To help Christmas shoppers face the annual challenge of finding the perfect presents for their nearest and dearest, TK Maxx have partnered with a team of behavioural scientists to offer a new way to gift those who mean the most to us.

Using the premise of Maslow's Hierarchy of Needs - reaching our potential, self-esteem, feeling loved, feeling safe and basic survival - behavioural scientists are identifying personality traits which will help shoppers find the most suitable gift for their loved ones.

According to the experts, there are five types of people you'll be shopping for this Christmas: The Curious Spirit, The Big Achiever, The Social Connector & The Simplicity Seeker.

Mike Hughes, one of the behavioural scientists who lead the study said: "After the year we've all had, meaningful gifting has taken on renewed importance and people are looking to give thoughtful gifts to their loved ones this Christmas."

We caught up with Mike to find out more about the science of shopping.

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Is there really such a thing as the science of gifting? What's at play when we shop for others?
There is! As psychologists, we have unearthed the behavioural 'biases' that influence our shopping habits and can often lead to choosing the wrong gift. For instance, at Christmas we can often fall into ‘shopping autopilot’, leading us to buy the same presents every year.

Meanwhile the ‘Consensus Effect’ is where we think that our beliefs and preferences are the same as others, so we buy presents that we think others will like, just because we like them ourselves.

Similarly, the ‘Present Bias’ tells us that we prefer shorter term gains right now over larger benefits in the future – so when shopping we will focus on the moment of gift exchange (such as buying flowers in that are in bloom), when in fact the gift receiver would much prefer and benefit from flowers that are yet to bloom and will last longer.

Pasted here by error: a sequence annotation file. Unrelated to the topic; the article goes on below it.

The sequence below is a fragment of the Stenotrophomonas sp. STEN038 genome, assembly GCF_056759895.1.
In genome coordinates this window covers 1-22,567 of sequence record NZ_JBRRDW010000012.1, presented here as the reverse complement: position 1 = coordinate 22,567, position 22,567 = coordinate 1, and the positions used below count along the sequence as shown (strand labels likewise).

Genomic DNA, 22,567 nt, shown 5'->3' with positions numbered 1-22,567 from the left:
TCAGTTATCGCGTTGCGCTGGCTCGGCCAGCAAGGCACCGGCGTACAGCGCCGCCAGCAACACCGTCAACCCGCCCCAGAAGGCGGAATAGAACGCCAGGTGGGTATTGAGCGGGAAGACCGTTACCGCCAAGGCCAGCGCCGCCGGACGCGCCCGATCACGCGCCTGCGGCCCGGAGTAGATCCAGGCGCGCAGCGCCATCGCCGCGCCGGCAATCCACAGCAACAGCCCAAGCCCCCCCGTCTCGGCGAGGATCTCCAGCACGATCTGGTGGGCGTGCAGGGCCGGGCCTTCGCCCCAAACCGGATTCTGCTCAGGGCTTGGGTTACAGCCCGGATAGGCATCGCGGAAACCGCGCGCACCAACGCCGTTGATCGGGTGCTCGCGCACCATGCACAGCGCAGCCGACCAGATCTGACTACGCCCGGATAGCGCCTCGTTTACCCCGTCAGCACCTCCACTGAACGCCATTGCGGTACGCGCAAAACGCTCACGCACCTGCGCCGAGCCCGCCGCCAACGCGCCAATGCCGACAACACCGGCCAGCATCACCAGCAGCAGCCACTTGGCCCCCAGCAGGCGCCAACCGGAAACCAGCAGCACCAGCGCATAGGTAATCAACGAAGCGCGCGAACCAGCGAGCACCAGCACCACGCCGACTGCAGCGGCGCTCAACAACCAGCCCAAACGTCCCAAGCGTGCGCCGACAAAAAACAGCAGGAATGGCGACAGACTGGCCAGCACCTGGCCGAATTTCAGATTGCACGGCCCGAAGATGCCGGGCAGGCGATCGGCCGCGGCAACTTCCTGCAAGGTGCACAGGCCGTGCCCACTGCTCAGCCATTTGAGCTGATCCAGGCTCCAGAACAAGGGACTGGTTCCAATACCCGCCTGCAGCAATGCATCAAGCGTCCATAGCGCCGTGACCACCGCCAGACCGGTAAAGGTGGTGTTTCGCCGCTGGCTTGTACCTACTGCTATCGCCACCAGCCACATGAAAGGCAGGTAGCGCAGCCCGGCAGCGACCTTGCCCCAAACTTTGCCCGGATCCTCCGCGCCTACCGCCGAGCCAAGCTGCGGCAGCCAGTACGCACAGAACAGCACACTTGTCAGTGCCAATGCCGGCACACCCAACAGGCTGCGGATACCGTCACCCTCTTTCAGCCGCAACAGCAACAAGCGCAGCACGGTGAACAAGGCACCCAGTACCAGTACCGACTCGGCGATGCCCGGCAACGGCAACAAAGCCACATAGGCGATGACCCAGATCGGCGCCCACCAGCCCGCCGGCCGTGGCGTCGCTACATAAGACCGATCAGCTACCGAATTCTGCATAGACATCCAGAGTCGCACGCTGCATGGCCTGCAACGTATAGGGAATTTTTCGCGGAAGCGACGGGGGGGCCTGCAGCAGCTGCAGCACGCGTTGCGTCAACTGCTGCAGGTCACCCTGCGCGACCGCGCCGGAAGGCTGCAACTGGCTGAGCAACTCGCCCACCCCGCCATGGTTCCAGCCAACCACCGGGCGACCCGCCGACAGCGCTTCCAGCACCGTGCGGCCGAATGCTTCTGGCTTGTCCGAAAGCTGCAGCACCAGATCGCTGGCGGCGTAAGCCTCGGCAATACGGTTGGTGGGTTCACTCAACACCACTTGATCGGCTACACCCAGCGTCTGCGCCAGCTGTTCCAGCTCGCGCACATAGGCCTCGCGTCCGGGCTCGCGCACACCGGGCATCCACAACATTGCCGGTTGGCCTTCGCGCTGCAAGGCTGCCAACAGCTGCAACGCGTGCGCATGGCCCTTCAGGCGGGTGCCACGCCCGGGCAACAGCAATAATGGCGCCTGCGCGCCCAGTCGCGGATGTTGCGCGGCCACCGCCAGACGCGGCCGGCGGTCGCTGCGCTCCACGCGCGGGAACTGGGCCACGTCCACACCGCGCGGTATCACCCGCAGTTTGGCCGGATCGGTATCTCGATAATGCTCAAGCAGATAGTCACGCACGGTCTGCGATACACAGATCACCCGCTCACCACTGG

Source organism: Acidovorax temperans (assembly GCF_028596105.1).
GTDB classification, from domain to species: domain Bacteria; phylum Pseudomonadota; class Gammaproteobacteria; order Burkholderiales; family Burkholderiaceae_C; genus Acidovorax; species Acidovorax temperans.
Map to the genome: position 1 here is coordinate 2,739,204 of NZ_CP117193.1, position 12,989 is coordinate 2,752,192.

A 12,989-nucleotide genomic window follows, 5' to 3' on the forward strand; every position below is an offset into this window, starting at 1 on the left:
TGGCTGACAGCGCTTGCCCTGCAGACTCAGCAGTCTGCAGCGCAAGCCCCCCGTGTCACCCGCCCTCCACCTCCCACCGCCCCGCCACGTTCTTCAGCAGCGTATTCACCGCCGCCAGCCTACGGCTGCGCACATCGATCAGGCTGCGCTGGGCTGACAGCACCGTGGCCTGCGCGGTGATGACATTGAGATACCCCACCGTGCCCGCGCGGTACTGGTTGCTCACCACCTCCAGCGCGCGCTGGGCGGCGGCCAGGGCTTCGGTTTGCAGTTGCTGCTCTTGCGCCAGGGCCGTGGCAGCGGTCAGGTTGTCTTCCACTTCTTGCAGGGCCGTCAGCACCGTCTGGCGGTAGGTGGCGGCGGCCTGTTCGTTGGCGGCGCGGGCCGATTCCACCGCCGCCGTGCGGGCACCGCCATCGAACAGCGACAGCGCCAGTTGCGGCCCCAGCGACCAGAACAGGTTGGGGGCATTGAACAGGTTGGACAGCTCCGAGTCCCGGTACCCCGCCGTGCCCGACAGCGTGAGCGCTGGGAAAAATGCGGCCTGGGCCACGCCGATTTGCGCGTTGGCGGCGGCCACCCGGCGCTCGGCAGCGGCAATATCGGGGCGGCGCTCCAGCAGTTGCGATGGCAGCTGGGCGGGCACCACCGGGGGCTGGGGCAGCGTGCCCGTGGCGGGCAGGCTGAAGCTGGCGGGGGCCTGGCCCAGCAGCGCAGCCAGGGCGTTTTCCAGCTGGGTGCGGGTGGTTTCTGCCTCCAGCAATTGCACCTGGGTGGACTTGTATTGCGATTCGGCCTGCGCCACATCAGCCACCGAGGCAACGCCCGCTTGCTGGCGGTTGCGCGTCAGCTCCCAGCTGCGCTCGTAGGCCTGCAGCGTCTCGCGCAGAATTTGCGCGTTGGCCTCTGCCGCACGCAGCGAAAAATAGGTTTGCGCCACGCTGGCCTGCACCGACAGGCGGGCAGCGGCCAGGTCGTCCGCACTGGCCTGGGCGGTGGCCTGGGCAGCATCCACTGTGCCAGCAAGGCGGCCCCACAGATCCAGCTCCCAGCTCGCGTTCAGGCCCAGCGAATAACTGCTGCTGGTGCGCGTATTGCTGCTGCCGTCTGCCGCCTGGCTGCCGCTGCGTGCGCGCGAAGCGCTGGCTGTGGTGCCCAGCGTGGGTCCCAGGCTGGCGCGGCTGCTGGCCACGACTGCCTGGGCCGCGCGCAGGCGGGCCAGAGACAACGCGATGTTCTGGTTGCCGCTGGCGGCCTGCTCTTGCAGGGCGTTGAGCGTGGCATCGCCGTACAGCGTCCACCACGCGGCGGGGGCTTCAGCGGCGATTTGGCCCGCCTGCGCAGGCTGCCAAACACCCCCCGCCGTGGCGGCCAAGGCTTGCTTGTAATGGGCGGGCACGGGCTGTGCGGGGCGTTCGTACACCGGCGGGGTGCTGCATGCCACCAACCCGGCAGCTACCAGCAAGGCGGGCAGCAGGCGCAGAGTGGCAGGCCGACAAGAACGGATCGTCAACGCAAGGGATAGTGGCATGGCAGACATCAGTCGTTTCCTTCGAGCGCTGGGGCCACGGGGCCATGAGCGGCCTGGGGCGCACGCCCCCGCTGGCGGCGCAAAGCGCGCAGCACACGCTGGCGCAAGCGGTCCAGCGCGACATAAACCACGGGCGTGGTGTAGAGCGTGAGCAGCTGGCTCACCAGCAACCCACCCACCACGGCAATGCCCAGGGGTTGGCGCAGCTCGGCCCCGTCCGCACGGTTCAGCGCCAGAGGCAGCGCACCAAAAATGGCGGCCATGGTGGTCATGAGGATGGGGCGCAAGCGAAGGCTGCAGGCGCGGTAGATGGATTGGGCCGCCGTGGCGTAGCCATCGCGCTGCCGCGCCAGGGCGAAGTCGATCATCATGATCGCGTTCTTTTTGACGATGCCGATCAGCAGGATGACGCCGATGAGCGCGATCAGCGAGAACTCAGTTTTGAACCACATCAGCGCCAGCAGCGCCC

How can science help us shop for someone special? 
We have delved into the psychology behind human needs and what makes us feel special. This is based on the work that the psychologist Maslow did in the 1950s. He suggested we have five psychological needs - reaching our potential, self-esteem, feeling loved, feeling safe and basic survival.

Based on the unique year we've updated these for 2020 and created a new tool to firstly identify what your loved one might need most this Christmas, and then created psychologically informed gift prompts to make sure they feel special and get what they truly deserve. The first step is to use this tool and identify which ‘need type’ is most relevant to your loved one.

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Talk us through the four types of people we may be shopping for this year.

We have identified four distinct need types for 2020:

1. Curious Spirit
This person loves to lose themselves in their passions and interests, and this year more than most they will have missed exploring new sights and sounds. As they look to the new year, they’ll likely be planning a new adventure and looking to re-discover the hobbies and activities they’ve missed out on this past year.

2. Social Connector?
The Social Connector is happiest when surrounded by their loved ones. They love spending time with friends and family, and unfortunately video calls just haven’t cut it for them this year! As we look to 2021, they’ll be finding new and exciting ways to stay connected with those they cherish, beyond the standard Zoom and FaceTime calls!

3. Big Achiever
This go-getter is always setting themselves a new challenge, and this year they’ve really missed being recognised for all the great things that they do and achieve. In 2021, they will mostly be kick-starting their next big project and pursuing one of their many passions!

4. Simplicity Seeker
The Simplicity Seeker loves home comforts & the simple things in life, and actually needs very little – they always make the most of what they have. So, for the Simplicity Seeker it will really be about focusing on living the good life and celebrating the things that matter most to them.

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How accurate is this science? Are we guaranteed to find the 'perfect gift'?
Although our insights and behavioural principles are based on empirical research, we sadly can’t guarantee that every gift will be the perfect one. But through identifying what our loved ones need most this Christmas, we’re more likely to see that gifters will have more ideas to choose the gift that will make their friends and family feel extra special this Christmas. And hopefully meaning less returned or unused gifts in the process.

Any tips for shopping for the person who has everything?
Our research also found that we really like surprises, so even if a person says that they have everything, there is still an opportunity to surprise them with an unexpected gift. The key here however is to get it right (we hate surprises when the other person gets it wrong or feel they just don’t ‘get us’), so finding out what is unique to that person or references a moment you’ve both shared or cherish will always go down.